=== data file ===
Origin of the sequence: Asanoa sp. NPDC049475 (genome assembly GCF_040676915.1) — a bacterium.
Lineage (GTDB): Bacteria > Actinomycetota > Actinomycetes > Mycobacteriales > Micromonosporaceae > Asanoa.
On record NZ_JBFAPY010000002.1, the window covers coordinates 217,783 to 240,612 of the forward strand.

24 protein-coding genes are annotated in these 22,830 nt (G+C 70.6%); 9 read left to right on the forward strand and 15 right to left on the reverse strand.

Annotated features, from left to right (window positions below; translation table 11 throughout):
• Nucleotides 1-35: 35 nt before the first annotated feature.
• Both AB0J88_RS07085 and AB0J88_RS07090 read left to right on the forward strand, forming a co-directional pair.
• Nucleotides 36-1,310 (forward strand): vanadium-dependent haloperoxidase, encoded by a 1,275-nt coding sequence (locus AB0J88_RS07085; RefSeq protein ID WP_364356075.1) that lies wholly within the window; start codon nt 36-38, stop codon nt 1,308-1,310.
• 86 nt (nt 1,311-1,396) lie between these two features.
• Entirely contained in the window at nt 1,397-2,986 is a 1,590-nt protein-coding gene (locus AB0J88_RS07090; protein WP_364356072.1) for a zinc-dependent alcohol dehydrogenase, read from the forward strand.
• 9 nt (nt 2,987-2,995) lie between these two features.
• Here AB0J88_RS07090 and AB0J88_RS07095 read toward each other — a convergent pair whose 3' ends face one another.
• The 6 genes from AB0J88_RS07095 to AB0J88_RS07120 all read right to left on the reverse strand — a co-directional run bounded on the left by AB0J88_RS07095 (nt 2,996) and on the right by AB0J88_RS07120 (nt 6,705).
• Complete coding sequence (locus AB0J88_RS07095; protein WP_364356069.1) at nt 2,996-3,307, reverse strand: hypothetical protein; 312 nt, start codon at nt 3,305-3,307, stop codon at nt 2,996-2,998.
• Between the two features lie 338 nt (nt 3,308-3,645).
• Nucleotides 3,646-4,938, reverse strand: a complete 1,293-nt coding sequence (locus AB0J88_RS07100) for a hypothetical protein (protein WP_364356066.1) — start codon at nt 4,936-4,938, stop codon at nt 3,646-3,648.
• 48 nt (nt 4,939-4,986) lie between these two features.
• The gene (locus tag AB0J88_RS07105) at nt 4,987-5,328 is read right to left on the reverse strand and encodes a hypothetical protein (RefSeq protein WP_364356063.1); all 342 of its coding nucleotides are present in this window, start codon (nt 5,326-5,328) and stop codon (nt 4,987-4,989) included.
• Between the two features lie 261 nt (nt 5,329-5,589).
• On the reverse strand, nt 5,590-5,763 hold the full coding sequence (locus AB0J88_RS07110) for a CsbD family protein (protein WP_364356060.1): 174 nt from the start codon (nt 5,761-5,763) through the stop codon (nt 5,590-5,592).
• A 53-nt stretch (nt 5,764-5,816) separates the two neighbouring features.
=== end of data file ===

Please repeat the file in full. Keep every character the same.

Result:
Origin of the sequence: Asanoa sp. NPDC049475 (genome assembly GCF_040676915.1) — a bacterium.
Lineage (GTDB): Bacteria > Actinomycetota > Actinomycetes > Mycobacteriales > Micromonosporaceae > Asanoa.
On record NZ_JBFAPY010000002.1, the window covers coordinates 217,783 to 240,612 of the forward strand.

24 protein-coding genes are annotated in these 22,830 nt (G+C 70.6%); 9 read left to right on the forward strand and 15 right to left on the reverse strand.

Annotated features, from left to right (window positions below; translation table 11 throughout):
• Nucleotides 1-35: 35 nt before the first annotated feature.
• Both AB0J88_RS07085 and AB0J88_RS07090 read left to right on the forward strand, forming a co-directional pair.
• Nucleotides 36-1,310 (forward strand): vanadium-dependent haloperoxidase, encoded by a 1,275-nt coding sequence (locus AB0J88_RS07085; RefSeq protein ID WP_364356075.1) that lies wholly within the window; start codon nt 36-38, stop codon nt 1,308-1,310.
• 86 nt (nt 1,311-1,396) lie between these two features.
• Entirely contained in the window at nt 1,397-2,986 is a 1,590-nt protein-coding gene (locus AB0J88_RS07090; protein WP_364356072.1) for a zinc-dependent alcohol dehydrogenase, read from the forward strand.
• 9 nt (nt 2,987-2,995) lie between these two features.
• Here AB0J88_RS07090 and AB0J88_RS07095 read toward each other — a convergent pair whose 3' ends face one another.
• The 6 genes from AB0J88_RS07095 to AB0J88_RS07120 all read right to left on the reverse strand — a co-directional run bounded on the left by AB0J88_RS07095 (nt 2,996) and on the right by AB0J88_RS07120 (nt 6,705).
• Complete coding sequence (locus AB0J88_RS07095; protein WP_364356069.1) at nt 2,996-3,307, reverse strand: hypothetical protein; 312 nt, start codon at nt 3,305-3,307, stop codon at nt 2,996-2,998.
• Between the two features lie 338 nt (nt 3,308-3,645).
• Nucleotides 3,646-4,938, reverse strand: a complete 1,293-nt coding sequence (locus AB0J88_RS07100) for a hypothetical protein (protein WP_364356066.1) — start codon at nt 4,936-4,938, stop codon at nt 3,646-3,648.
• 48 nt (nt 4,939-4,986) lie between these two features.
• The gene (locus tag AB0J88_RS07105) at nt 4,987-5,328 is read right to left on the reverse strand and encodes a hypothetical protein (RefSeq protein WP_364356063.1); all 342 of its coding nucleotides are present in this window, start codon (nt 5,326-5,328) and stop codon (nt 4,987-4,989) included.
• Between the two features lie 261 nt (nt 5,329-5,589).
• On the reverse strand, nt 5,590-5,763 hold the full coding sequence (locus AB0J88_RS07110) for a CsbD family protein (protein WP_364356060.1): 174 nt from the start codon (nt 5,761-5,763) through the stop codon (nt 5,590-5,592).
• A 53-nt stretch (nt 5,764-5,816) separates the two neighbouring features.